One such example is Durham, N.C.’s Southside Revitalization Project, where Duke University is providing $10,000 loans to no less than ten university employees interested in buying homes in the neighborhood. Mayor Bill Bell added, “That’s the kind of partnership and support that truly makes this community a very special place.” Another notable example is Columbus, Ohio, where the city has partnered with a local hospital in a declining neighborhood to develop a plan to “stabilize the neighborhood and encourage residential and commercial investment.”
In Baton Rouge, La., Mayor Kip Holden is committed to removing blight from his city. To revitalize its Smiley Heights area, the city will “partner with the state, the Baton Rouge Community College, and private investors to create a development that will house an auto technology center, residential housing, and retail.” And Columbus, Ga. Mayor Teresa Tomlinson is pushing hard for her city to enact redevelopment powers available under state law to tackle declining neighborhoods.
Improving Transportation Hubs
Airports, though sometimes unfairly taken for granted, are gateways to domestic and international markets, as well as hubs for business travel and tourism. So putting a lot of weight behind airport improvements makes a lot of sense, because they can provide a significant economic boost. The airport (and its related businesses) in Salem, Ore. contributes “2,100 jobs regionally, $65 million in annual wages, and $240 million in regional business sales.”
The importance of local and regional airports was a recurring theme in many of the speeches, from smaller communities to cities with international reputations. Auburn, Wash. Mayor Pete Lewis noted that work is beginning on a new master plan for its municipal airport. And Memphis, Tenn. Mayor AC Wharton has created an Air Task Force to develop a plan to increase air service at the city’s international airport.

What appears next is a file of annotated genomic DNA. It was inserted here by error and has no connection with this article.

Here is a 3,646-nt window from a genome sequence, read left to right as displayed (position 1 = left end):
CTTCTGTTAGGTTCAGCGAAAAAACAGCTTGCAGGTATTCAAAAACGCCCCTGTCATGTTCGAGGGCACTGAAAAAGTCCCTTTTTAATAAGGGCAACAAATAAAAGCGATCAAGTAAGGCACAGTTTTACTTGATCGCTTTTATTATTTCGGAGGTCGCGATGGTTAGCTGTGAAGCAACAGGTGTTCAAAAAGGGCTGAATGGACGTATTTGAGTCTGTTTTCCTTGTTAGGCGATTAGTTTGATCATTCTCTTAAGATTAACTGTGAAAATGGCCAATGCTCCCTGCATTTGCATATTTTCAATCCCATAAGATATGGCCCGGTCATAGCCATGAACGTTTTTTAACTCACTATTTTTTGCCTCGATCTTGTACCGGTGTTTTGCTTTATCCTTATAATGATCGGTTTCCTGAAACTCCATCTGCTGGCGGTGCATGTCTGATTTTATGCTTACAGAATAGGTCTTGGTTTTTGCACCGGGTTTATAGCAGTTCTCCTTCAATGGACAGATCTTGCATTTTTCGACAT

Cities are also using coastal ports (those that have them) as key economic drivers. Baltimore, Md., led by Mayor Stephanie Rawlings-Blake, fought hard to improve the city’s port in advance of the Panama Canal expansion currently underway. The city’s actions in solidifying the port’s infrastructure “will help bring jobs while securing the economic future of the port for generations.” In his first term, San Diego, Calif. Mayor Bob Filner is making the city’s port, as well as its airport, high priority hubs. He noted that he will push for needed infrastructure improvements that will “[enhance] freight movement from our border through our sea port and our airport.”
Producing Tangible Results
Economic development will always be a key arrow in a mayor’s quiver. In fact, most mayors probably have a separate quiver devoted entirely to economic development. But it’s more than just having an arsenal of tools to use; it’s about putting these tools to work in innovative ways to produce real, tangible results. The State of the City Addresses in 2013 exemplify how cities employ what limited resources they have in thoughtful and creative ways.
Mayor Denny Doyle, of Beaverton, Ore. noted that “If we’re to grow our economy, the private sector needs a city government that – as a partner – is responsive and nimble.”
I couldn’t have said it better myself.